“The assurance of immortality also helps us bear the mortal separations involved in the death of our loved ones. … We should all praise God for the assured resurrection that makes our mortal separations temporary and gives us the hope and strength to carry on” (“Resurrection,” Ensign, May 2000, 15–16).
When has the assurance of the Resurrection given you strength or motivated you to live more righteously?
Share your own testimony about the reality of the Resurrection.
Explain that Alma encouraged the Church members in Zarahemla to prepare for the Final Judgment by asking them to imagine themselves standing before God to be judged. Invite several students to take turns reading Alma 5:15–21 aloud. Ask the class to look for what Alma asked his listeners to consider.
Which of Alma’s questions is most meaningful to you, and why?
What principle can we learn from Alma’s testimony in verse 21 about what we must do to be saved? (Help students identify the following principle: We cannot be saved unless we have been washed clean through the redeeming blood of Jesus Christ.)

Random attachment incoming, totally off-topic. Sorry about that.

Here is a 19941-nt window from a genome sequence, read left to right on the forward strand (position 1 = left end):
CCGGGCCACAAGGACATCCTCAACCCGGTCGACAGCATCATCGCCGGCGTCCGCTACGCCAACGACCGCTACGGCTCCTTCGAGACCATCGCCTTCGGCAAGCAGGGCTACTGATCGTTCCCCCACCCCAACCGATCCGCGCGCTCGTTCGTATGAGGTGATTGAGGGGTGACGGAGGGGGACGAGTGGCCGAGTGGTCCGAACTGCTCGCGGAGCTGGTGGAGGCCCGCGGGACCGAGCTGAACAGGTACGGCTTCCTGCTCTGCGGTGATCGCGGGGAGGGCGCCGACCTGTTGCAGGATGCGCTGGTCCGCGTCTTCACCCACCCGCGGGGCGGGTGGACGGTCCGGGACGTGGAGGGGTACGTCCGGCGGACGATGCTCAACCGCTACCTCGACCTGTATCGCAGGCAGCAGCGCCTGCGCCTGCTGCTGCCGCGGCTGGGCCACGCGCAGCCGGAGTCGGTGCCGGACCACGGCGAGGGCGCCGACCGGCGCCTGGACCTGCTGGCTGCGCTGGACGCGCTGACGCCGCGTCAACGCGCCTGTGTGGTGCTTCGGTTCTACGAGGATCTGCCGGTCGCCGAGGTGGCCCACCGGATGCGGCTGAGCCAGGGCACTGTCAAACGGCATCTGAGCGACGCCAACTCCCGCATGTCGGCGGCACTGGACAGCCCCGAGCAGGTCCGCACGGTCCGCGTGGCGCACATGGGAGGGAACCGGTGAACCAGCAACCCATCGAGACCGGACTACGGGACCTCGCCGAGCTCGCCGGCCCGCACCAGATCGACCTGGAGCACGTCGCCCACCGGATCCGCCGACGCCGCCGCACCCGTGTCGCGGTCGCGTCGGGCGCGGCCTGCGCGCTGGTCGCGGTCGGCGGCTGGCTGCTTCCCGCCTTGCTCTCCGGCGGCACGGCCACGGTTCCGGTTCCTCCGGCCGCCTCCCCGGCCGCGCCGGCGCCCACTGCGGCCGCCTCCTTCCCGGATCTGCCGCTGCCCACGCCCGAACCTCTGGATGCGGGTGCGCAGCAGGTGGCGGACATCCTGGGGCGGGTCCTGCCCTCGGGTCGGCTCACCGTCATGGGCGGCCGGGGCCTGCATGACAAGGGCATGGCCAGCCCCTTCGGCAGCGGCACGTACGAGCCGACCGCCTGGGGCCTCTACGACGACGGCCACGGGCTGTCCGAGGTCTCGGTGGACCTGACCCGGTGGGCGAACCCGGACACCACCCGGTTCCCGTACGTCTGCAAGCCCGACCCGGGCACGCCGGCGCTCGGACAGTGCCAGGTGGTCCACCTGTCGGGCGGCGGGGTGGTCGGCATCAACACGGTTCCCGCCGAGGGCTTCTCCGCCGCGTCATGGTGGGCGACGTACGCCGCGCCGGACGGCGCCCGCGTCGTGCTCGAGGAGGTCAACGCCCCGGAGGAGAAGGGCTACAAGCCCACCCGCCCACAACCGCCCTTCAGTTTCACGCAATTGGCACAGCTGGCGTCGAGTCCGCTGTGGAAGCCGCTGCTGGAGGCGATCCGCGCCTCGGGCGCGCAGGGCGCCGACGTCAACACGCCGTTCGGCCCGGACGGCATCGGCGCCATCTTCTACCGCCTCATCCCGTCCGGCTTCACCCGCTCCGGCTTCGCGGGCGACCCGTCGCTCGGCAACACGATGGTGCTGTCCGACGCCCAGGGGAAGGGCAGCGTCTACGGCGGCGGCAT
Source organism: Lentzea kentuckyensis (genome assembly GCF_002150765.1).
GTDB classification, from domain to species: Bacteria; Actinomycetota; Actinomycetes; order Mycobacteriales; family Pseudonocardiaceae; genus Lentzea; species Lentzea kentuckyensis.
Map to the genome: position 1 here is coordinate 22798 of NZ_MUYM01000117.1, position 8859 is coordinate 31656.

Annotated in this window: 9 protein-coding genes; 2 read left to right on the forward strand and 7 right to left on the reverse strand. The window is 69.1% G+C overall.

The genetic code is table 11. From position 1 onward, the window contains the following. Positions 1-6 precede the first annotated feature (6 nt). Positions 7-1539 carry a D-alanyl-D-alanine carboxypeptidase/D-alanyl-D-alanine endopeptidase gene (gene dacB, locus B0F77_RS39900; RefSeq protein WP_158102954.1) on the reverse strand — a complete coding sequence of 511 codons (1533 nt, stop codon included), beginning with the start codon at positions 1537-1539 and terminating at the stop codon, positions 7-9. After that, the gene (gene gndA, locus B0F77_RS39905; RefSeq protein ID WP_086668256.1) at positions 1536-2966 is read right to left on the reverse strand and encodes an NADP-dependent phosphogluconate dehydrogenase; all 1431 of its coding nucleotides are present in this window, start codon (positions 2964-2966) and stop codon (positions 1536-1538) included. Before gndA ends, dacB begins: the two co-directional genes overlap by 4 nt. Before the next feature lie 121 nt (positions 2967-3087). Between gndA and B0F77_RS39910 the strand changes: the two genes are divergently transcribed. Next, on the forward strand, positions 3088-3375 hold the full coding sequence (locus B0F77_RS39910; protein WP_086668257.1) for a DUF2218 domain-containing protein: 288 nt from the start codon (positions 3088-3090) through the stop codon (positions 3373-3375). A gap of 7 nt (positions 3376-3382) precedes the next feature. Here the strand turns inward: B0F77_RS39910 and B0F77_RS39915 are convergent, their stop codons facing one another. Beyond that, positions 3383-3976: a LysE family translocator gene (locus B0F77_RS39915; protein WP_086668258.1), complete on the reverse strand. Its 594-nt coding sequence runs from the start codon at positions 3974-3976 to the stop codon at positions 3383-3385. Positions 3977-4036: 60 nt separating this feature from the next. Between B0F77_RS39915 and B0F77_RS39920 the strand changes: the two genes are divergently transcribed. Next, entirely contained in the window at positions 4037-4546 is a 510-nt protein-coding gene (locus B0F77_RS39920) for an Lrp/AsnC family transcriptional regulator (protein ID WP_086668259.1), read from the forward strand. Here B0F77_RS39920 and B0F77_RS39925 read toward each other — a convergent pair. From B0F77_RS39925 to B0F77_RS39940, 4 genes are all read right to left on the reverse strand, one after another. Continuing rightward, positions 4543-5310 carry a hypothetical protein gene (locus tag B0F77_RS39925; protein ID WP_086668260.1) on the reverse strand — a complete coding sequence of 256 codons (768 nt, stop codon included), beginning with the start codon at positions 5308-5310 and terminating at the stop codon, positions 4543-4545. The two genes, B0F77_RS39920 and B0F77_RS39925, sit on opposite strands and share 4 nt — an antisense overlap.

To help students better understand this principle, display the following statement by President Joseph Fielding Smith, and invite a student to read it aloud:
“I know of nothing that is more important or necessary at this time than to cry repentance, even among the Latter-day Saints, and I call upon them … to heed these words of our Redeemer. Now he has stated definitely that no unclean thing can enter his presence. Only those who prove themselves faithful and have washed their garments in his blood through their faith and their repentance—none others shall find the kingdom of God” (Teachings of Presidents of the Church: Joseph Fielding Smith , 91).
Ask students to study Alma 7:21–25 silently, and invite them to look for and mark qualities we should seek to develop so that our garments will be found spotless.
What attributes or qualities did you identify in these passages that are vital for us to develop as we prepare to be judged by the Lord?
Encourage students to consider whether their actions and the desires of their hearts are preparing them to meet God at the Final Judgment. Encourage them to make whatever changes are necessary so that the Judgment Day may be a happy one.